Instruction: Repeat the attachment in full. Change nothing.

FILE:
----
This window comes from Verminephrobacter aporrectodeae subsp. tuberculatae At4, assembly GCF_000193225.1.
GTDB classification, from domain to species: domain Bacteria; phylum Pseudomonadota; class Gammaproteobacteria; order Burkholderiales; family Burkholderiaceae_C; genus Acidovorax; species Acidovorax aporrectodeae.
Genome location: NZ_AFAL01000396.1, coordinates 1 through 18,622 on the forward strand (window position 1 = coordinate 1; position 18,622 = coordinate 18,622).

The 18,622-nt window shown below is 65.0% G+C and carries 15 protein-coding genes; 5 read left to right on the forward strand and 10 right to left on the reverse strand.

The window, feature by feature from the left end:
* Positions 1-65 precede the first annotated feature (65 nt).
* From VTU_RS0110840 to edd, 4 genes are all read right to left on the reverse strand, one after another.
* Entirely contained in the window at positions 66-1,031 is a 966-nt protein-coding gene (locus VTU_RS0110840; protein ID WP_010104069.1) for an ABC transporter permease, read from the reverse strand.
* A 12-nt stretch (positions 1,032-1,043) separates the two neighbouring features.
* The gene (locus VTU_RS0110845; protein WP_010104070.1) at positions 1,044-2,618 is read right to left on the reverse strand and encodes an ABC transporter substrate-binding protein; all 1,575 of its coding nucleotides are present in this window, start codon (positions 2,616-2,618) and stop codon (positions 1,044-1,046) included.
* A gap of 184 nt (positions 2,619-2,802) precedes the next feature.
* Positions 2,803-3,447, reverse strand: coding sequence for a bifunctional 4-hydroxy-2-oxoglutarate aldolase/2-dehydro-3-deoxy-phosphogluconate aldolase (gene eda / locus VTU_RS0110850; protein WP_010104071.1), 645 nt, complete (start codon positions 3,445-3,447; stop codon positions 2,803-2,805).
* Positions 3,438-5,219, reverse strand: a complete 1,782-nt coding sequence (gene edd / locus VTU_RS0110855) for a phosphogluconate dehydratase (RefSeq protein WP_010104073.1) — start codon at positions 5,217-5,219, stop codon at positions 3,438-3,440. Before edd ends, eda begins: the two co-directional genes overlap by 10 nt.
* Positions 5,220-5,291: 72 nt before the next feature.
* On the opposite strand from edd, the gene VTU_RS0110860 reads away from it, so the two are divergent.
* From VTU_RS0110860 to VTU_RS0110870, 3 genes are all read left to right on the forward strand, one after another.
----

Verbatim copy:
This window comes from Verminephrobacter aporrectodeae subsp. tuberculatae At4, assembly GCF_000193225.1.
GTDB classification, from domain to species: domain Bacteria; phylum Pseudomonadota; class Gammaproteobacteria; order Burkholderiales; family Burkholderiaceae_C; genus Acidovorax; species Acidovorax aporrectodeae.
Genome location: NZ_AFAL01000396.1, coordinates 1 through 18,622 on the forward strand (window position 1 = coordinate 1; position 18,622 = coordinate 18,622).

The 18,622-nt window shown below is 65.0% G+C and carries 15 protein-coding genes; 5 read left to right on the forward strand and 10 right to left on the reverse strand.

The window, feature by feature from the left end:
* Positions 1-65 precede the first annotated feature (65 nt).
* From VTU_RS0110840 to edd, 4 genes are all read right to left on the reverse strand, one after another.
* Entirely contained in the window at positions 66-1,031 is a 966-nt protein-coding gene (locus VTU_RS0110840; protein ID WP_010104069.1) for an ABC transporter permease, read from the reverse strand.
* A 12-nt stretch (positions 1,032-1,043) separates the two neighbouring features.
* The gene (locus VTU_RS0110845; protein WP_010104070.1) at positions 1,044-2,618 is read right to left on the reverse strand and encodes an ABC transporter substrate-binding protein; all 1,575 of its coding nucleotides are present in this window, start codon (positions 2,616-2,618) and stop codon (positions 1,044-1,046) included.
* A gap of 184 nt (positions 2,619-2,802) precedes the next feature.
* Positions 2,803-3,447, reverse strand: coding sequence for a bifunctional 4-hydroxy-2-oxoglutarate aldolase/2-dehydro-3-deoxy-phosphogluconate aldolase (gene eda / locus VTU_RS0110850; protein WP_010104071.1), 645 nt, complete (start codon positions 3,445-3,447; stop codon positions 2,803-2,805).
* Positions 3,438-5,219, reverse strand: a complete 1,782-nt coding sequence (gene edd / locus VTU_RS0110855) for a phosphogluconate dehydratase (RefSeq protein WP_010104073.1) — start codon at positions 5,217-5,219, stop codon at positions 3,438-3,440. Before edd ends, eda begins: the two co-directional genes overlap by 10 nt.
* Positions 5,220-5,291: 72 nt before the next feature.
* On the opposite strand from edd, the gene VTU_RS0110860 reads away from it, so the two are divergent.
* From VTU_RS0110860 to VTU_RS0110870, 3 genes are all read left to right on the forward strand, one after another.